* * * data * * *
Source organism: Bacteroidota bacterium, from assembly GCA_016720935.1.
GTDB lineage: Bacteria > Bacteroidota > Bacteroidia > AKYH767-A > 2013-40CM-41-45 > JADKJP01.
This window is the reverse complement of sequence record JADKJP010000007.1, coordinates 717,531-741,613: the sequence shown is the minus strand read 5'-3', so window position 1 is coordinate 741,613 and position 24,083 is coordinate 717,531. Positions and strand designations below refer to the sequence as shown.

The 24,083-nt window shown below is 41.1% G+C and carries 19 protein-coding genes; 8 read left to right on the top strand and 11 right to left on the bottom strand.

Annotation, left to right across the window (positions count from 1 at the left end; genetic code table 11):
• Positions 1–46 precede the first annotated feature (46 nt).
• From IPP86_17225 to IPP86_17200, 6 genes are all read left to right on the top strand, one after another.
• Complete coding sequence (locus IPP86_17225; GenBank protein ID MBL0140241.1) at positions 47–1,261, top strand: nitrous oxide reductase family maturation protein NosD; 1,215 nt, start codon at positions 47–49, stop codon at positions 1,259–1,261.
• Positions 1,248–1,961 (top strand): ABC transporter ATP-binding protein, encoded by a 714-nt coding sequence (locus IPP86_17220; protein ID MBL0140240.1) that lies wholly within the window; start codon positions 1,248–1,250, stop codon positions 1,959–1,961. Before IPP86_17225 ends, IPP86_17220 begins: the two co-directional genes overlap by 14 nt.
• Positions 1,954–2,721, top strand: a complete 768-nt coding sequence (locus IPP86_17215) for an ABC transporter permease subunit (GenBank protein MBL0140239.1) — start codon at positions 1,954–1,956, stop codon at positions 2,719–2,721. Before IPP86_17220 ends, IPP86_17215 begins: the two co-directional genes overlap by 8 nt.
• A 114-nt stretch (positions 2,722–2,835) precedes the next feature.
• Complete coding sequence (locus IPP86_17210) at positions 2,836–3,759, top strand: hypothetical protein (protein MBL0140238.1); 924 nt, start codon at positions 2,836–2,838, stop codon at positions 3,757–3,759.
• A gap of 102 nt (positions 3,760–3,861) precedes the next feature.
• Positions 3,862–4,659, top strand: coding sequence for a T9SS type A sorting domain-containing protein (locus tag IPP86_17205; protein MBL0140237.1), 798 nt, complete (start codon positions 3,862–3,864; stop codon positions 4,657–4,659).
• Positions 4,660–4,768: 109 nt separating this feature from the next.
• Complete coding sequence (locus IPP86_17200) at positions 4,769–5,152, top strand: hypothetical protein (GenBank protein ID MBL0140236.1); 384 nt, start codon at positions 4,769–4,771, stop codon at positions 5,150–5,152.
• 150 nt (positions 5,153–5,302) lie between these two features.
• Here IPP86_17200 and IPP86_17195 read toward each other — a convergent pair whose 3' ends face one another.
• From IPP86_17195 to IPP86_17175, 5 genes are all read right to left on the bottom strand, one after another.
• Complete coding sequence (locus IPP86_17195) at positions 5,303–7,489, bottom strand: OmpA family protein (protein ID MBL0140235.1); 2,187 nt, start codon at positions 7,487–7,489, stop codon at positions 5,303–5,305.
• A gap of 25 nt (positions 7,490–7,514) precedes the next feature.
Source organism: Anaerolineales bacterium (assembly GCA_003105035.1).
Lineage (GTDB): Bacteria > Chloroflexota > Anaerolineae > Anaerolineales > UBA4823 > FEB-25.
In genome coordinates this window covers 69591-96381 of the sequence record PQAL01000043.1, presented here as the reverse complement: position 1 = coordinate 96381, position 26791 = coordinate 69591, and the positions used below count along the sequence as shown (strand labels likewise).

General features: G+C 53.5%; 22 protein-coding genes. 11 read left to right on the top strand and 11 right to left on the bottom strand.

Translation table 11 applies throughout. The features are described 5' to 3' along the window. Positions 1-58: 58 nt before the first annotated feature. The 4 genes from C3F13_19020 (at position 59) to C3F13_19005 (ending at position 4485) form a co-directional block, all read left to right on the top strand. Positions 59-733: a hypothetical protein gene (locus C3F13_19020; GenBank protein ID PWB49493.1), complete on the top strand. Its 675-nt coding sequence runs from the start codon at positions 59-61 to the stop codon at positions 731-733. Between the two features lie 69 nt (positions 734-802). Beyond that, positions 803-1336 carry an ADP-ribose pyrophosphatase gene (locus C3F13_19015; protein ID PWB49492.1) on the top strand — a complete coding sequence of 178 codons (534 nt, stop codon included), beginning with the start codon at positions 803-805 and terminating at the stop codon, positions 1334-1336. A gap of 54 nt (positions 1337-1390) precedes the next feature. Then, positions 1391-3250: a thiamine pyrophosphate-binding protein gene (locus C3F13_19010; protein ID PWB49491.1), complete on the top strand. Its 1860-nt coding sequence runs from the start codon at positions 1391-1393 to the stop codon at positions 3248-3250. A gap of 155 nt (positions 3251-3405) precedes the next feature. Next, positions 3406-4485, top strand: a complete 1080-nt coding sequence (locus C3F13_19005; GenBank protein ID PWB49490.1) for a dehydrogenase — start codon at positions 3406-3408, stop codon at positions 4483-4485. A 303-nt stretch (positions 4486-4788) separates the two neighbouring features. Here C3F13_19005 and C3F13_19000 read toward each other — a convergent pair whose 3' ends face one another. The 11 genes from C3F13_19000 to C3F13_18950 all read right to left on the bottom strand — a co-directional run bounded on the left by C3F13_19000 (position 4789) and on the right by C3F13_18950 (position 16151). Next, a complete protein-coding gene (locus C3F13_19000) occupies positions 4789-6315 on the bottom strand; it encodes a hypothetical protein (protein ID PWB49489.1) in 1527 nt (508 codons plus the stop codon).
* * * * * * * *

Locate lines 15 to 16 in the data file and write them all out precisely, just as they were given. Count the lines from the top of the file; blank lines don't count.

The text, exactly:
• Positions 4,660–4,768: 109 nt separating this feature from the next.
• Complete coding sequence (locus IPP86_17200) at positions 4,769–5,152, top strand: hypothetical protein (GenBank protein ID MBL0140236.1); 384 nt, start codon at positions 4,769–4,771, stop codon at positions 5,150–5,152.